Oil futures succumbed to pressure on Monday from expectations of higher global supplies tied to Iran, rising production from the Organization of the Petroleum Exporting Countries and a strong U.S. dollar — all of which fueled a 1% decline in U.S. crude prices.

Greece’s deal with creditors eased worries over energy demand in Europe, offering some support for oil prices, while OPEC’s monthly report also showed an increase in the cartel’s forecast for global oil demand growth this year. Read: Latest news on the Greek debt crisis

On the New York Mercantile Exchange, August West Texas Intermediate crude settled at $52.20 a barrel, down 54 cents, or 1%, after trading between a high of $53.17 and low of $51.26.

Brent crude for delivery in August fell 88 cents, or 1.5%, to $57.85 a barrel on London’s ICE Futures exchange.

Oil was “getting whipsawed on the potential fallout from an Iranian deal,” said Phil Flynn, senior analyst at Price Futures Group.

Officials from several European nations have said they want to reach an agreement with Iran by Monday evening, or else the talks run the risk of failing after deadlines have been repeatedly extended. U.S. officials have indicated they may be prepared to give the talks some more time.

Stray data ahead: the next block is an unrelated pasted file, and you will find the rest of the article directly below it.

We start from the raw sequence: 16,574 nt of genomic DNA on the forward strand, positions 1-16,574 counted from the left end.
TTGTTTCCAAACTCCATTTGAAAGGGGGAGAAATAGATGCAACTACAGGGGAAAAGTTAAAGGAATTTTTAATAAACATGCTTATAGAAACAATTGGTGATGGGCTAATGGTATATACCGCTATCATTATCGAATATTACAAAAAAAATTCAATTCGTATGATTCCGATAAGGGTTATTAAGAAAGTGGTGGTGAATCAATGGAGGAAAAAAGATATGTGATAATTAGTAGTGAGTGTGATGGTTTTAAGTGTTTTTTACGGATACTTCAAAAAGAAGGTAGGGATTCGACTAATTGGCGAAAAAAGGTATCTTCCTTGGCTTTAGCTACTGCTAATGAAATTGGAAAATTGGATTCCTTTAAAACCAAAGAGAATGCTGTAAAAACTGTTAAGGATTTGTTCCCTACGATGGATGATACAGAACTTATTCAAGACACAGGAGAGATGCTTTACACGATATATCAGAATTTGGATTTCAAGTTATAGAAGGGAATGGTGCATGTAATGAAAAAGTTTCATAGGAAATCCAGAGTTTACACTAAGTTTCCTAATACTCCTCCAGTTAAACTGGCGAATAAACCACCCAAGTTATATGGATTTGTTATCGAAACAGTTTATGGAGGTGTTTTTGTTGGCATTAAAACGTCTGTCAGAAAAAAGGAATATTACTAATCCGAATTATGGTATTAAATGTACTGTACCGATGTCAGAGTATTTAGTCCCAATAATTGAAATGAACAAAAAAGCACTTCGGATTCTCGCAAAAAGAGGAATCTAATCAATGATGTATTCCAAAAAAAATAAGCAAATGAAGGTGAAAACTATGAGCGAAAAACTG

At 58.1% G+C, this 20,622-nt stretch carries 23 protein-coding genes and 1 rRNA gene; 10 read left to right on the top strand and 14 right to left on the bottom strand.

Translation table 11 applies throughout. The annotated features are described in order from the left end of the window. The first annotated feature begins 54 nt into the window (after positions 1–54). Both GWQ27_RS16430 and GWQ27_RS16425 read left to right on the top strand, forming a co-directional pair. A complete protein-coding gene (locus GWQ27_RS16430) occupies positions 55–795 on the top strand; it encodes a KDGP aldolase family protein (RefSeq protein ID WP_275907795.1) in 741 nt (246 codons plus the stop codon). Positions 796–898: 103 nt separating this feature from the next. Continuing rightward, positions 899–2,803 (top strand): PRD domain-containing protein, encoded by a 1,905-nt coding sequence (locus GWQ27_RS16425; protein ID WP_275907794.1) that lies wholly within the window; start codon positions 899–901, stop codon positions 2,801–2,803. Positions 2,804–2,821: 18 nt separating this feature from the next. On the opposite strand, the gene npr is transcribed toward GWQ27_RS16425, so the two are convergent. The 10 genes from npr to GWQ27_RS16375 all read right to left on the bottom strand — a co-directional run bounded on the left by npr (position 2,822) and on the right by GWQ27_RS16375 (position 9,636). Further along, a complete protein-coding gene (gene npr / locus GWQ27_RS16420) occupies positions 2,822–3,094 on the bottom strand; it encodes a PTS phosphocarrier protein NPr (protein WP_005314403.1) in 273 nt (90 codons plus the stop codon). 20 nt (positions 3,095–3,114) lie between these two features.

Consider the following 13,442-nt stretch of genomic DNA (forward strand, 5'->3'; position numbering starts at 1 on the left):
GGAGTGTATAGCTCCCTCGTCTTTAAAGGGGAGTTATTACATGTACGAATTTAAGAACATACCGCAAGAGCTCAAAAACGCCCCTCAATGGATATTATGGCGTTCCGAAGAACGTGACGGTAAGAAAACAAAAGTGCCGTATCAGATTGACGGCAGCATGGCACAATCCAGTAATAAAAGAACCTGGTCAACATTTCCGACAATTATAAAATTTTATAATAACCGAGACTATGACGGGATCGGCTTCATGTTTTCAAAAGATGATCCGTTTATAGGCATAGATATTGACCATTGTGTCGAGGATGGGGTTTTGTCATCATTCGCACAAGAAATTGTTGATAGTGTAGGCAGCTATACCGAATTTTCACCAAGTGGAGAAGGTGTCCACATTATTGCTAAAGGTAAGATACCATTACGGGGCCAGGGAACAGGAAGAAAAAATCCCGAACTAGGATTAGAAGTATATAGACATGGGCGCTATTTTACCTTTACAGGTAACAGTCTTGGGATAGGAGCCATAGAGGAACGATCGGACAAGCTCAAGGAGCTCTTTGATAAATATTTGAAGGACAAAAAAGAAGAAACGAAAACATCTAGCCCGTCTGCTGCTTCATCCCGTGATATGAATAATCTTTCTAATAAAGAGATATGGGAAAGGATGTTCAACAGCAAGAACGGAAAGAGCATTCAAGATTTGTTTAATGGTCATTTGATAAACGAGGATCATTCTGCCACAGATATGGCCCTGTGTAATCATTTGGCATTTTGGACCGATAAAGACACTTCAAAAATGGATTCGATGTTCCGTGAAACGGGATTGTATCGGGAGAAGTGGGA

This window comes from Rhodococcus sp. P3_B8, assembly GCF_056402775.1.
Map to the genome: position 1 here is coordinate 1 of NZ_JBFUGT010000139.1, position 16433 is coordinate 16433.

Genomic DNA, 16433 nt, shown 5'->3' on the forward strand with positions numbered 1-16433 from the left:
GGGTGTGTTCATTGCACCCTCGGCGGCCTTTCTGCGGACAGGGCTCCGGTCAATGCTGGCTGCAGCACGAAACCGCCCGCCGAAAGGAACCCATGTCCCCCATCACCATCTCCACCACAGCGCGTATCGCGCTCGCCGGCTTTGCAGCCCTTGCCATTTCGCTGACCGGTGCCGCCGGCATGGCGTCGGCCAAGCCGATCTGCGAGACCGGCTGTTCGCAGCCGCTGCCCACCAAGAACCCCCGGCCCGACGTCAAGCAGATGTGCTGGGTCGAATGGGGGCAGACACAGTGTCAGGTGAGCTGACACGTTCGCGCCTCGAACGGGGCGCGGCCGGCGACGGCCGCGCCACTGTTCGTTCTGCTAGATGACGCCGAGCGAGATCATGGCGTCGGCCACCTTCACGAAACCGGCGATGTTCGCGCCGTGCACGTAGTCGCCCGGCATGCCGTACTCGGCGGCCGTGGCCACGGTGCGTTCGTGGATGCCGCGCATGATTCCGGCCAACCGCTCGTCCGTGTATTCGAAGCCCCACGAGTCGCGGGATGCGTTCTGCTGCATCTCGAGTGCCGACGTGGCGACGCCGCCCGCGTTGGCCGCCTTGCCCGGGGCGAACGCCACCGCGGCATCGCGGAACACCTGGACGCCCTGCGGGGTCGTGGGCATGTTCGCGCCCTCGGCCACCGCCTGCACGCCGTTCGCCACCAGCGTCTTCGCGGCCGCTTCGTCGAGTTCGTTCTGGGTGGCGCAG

Iran is bearish for oil, “but will the devil be in the details?” said Flynn. “Will Iran be able to sell oil right away…You can’t get too bearish until we see the deal.”

Meanwhile, a monthly report from OPEC harbored both bullish and bearish news for the oil market.

OPEC cut demand expectations for its crude oil this year by 100,000 barrels and reported a monthly increase of 283,000 barrels a day in its member production. OPEC also raised its forecast for oil demand growth in 2015 to 1.28 million barrels a day and forecast that global consumption would grow even faster in 2016.

“It seems like that Saudi Arabia is completely out of sync with the reality and wants to pump as much oil as they can to help their budget deficit situation,” said Naeem Aslam, chief market analyst at AvaTrade.

In the U.S., however, a monthly Energy Information Administration report showed that oil output from seven major shale plays is forecast to fall in August.

In China, the country’s imports fell 6.7% in June from a year earlier in yuan terms. A spokesman for China’s Customs department said Monday, however, that the nation’s exports and imports will likely turn around in the second half of the year.

Back on Nymex, prices for August gasoline dropped 7.7 cents, or 3.8%, to $1.94 a gallon and August heating oil lost 2.1 cents, or 1.2%, to $1.719 a gallon.

August natural gas settled up 9.4 cents, or 3.4%, to $2.864 per million British thermal units, finding support as forecasts for “above-normal temperatures” raised the potential for an increase in cooling demand, according to analysts at Schneider Electric.